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10:30 am ET - White House Easter Egg Roll - President Obama speaks to thousands of children, their families and others at the annual White House Easter Egg Roll in Washington.
12:15 pm ET - Pentagon welcomes Singapore PM - Defense Secretary Chuck Hagel hosts an honor cordon to welcome Singapore's prime minister to the Pentagon.
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The research engineer's rising career seemed enviable. Shane Todd of Montana was working abroad in Singapore on the latest cell phone and radar technology, coveted by global corporations.
Todd was found dead at age 31, however, in his Singapore apartment last June, and his death has become an international controversy that involves local police, the FBI, an independent forensic analysis and, the parents allege, corporate intrigue found on their son's hard drive.
Singapore police have been investigating Todd's death as a suicide by hanging. They refer to a pulley system around a toilet and over a door in Todd's flat.
His parents, however, say that's absurd and they assert foul play.FULL STORY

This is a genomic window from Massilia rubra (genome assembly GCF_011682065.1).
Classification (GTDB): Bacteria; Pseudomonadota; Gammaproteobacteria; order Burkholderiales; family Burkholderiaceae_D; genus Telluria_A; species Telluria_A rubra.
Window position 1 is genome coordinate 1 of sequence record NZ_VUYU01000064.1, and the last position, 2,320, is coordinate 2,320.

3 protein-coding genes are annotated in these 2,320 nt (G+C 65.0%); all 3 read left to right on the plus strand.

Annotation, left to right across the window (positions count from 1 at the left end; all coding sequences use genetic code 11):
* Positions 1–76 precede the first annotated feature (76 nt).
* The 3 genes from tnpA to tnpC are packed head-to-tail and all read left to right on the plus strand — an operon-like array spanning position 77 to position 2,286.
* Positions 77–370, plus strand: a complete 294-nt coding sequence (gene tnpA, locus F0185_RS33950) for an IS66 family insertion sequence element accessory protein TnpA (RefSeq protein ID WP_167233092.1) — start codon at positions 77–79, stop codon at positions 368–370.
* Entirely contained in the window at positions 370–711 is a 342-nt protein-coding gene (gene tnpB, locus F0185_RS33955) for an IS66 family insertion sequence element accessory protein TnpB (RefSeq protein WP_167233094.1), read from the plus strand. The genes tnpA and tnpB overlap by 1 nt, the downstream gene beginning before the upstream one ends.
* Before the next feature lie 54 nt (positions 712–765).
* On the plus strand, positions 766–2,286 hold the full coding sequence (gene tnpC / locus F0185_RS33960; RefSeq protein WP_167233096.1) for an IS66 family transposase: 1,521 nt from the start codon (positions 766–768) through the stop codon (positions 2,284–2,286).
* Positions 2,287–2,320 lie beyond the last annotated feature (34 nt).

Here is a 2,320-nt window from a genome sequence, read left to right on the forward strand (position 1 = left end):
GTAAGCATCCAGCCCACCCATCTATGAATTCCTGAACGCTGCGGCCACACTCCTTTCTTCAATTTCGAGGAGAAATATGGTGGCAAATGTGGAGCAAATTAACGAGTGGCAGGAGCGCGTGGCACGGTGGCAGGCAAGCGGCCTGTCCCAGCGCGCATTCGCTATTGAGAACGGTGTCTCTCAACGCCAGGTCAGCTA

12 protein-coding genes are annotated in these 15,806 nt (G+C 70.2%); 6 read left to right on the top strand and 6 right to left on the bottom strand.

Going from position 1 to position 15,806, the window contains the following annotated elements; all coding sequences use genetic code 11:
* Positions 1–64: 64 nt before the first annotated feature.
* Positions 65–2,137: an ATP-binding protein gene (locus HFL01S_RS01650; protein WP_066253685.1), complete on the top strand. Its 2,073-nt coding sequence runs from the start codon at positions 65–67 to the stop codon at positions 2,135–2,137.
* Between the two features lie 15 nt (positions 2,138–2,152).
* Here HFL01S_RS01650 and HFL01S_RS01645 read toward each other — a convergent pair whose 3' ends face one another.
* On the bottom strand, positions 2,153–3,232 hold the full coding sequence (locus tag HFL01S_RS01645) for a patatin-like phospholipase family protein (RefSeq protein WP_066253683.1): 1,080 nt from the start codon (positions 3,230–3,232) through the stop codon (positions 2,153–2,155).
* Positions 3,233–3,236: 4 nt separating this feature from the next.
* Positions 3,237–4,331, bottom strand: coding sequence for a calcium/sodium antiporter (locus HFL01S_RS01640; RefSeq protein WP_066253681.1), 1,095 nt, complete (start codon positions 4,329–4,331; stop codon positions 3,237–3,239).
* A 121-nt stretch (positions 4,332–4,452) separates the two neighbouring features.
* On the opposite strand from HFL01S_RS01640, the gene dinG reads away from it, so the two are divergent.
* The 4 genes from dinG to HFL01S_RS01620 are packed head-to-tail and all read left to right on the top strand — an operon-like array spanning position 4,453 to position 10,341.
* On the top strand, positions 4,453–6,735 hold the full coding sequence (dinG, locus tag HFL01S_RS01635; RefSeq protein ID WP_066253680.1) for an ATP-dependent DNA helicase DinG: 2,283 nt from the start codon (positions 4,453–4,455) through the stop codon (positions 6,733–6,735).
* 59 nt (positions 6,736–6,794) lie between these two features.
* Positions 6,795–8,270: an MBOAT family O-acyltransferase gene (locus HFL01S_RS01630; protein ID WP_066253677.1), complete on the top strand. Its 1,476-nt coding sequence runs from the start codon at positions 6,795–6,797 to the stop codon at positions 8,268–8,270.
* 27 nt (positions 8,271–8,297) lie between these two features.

Lee Kuan Yew, the founding father of Singapore and the man widely credited with molding the island nation into one of the world's most prosperous countries, has been hospitalized after suffering an irregular heartbeat and "stroke-like symptoms."
The 89-year-old Lee has recovered but will remain hospitalized for observation, according to a statement from the office of his son, Prime Minister Lee Hsien Loong.
The elder Lee was Singapore's first prime minister after it gained independence from Malaysia in 1965. His son is the third.FULL STORY
Editor's note: We're listening to you. Every day, we spot thought-provoking comments from readers. What follows is a look at some of the most talked-about stories of the day.
They say money makes the world go 'round, but what happens when money goes around the world? Readers weighed in on a report about Knight Frank and Citi Private Wealth's 2012 Wealth Report. The "rich list" postulates that Asia will host four out of five of the world's wealthiest economies by 2050. Comments indicate that residents of the fifth-ranked country, the United States, are probably not alone in pondering their place in the world.
We heard from a lot of readers who said they were skeptical about making assumptions about the future. The following commenter says the grass is always greener somewhere else.
CWhatsNew: "OK. My husband and I both studied English very hard, got Ph.Ds, struggled out of China 25 years ago, (pulled ourselves up by our bootstraps), and made successful careers and our American Dream. Before we wake up from the sweetness of (taking pride in) ourselves, our kids need to turn the dream around to study Chinese and go establish a Chinese Dream? Ahyaya! So when we were Chinese, we were behind Americans. When we are Americans, we are behind the Chinese. I guess I can't win."